Photo Credit: A. Oberstadt/IRC
The COVID-19 pandemic has caused profound disruption across the globe, including in the U.S. As a result of the crisis, resettlement agencies are seeing a sharp rise in food insecurity due to loss of income, breakdown of social support systems, shortages of food, and complications in accessing existing or additional food aid or government financial support. Trends also point to longer-term problems within these communities due to lack of access to health services. These factors may impact health more generally and further contribute to the negative cycle of food insecurity and health disparity.
“Food security means that all people, at all times, have physical, social, and economic access to sufficient, safe, and nutritious food that meets their food preferences and dietary needs for an active and healthy life.” Food and Agriculture Organization (FAO) of the United Nations, 1996.
A new survey from the University of Arkansas found that more than 38% of people were food insecure nationally (up from 11% one year ago). Another study in April 2020, from The Hamilton Project, found that households with children are experiencing higher rates of food insecurity due to the COVID-19 crisis.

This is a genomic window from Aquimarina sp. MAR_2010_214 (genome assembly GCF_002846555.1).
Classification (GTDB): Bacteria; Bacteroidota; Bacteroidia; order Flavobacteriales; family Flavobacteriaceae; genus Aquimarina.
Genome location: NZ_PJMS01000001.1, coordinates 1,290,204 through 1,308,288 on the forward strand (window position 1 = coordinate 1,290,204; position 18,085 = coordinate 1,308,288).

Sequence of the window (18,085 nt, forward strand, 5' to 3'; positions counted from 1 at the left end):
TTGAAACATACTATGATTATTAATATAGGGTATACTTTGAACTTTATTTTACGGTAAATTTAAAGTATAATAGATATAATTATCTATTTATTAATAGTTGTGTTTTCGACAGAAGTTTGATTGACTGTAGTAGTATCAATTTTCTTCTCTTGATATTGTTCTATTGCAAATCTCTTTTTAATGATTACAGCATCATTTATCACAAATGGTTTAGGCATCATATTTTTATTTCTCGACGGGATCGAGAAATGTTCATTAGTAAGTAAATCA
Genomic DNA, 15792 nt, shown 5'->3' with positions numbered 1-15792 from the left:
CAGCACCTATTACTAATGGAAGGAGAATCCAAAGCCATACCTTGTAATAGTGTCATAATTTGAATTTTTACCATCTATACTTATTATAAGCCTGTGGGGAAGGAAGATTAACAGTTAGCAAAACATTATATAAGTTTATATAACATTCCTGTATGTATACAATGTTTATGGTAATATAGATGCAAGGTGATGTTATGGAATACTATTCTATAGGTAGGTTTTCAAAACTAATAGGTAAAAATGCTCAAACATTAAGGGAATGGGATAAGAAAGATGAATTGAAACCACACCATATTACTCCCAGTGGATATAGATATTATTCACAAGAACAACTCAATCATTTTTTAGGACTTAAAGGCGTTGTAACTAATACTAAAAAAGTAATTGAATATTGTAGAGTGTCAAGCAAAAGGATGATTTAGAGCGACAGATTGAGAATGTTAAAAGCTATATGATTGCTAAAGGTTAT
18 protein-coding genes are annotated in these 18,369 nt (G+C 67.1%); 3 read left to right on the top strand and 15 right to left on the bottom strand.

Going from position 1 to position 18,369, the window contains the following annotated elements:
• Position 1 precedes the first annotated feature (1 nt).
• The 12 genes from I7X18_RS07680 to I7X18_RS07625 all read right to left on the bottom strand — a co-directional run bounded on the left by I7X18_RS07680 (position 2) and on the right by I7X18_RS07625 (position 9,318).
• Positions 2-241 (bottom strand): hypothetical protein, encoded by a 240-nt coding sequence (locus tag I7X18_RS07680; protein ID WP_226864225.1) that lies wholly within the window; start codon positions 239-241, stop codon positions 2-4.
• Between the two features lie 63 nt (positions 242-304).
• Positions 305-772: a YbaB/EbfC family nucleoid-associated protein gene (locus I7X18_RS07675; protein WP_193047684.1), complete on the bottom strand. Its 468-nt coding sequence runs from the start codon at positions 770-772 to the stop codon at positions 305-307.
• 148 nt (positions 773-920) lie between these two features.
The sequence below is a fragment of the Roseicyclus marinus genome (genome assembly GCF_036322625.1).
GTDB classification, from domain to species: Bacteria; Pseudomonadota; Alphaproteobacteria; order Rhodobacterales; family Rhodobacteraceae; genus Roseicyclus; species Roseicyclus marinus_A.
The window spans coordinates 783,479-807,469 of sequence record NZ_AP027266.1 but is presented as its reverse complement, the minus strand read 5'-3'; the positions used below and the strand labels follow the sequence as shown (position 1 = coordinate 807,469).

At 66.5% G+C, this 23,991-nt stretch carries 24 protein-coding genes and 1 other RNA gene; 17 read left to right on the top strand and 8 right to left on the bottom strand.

Resettlement agencies and local community-based organizations are supporting new American populations and their communities with cash and food assistance and unemployment support. The recommendations below are intended for any organizations working with populations at risk of moderate to serious food insecurity, including refugees, asylees, and other ORR-eligible populations.
1. Map the local food supply:
It is important to understand the food resources available locally and how some of these have shifted since March 2020 in response to pandemic conditions. Supermarkets, corner stores, farmers markets, CSAs, food pantries, school lunch programs, and restaurants have adapted various strategies for serving the public. You can search a national map of food resources from WhyHunger by entering your zip code here.
What this looks like in action:
- Investigate and update local resource lists of emergency and other accessible food sources
- Conduct regular communication with clients and community leaders about food resources
- Coordinate with local actors in any food related response for greater impact and to reduce duplication of efforts
2. Understand clients’ needs for food:
When planning a food security intervention, create a snapshot of current client needs and barriers. Being food secure requires that conditions across four pathways are met:
- a person has the means to access safe, sufficient, healthy, and culturally appropriate food
- food is available locally in shops, markets, or through donation
- the way the person utilizes (prepares and handles) the food is safe and preserves nutritious content
- food resources are stable
The COVID-19 crisis has presented a multitude of barriers across these four pathways, including: inability to leave the house, lack of income, inability to order online, lack of safe transportation, illness, and challenges accessing benefits and/or school meals.
What this looks like in action: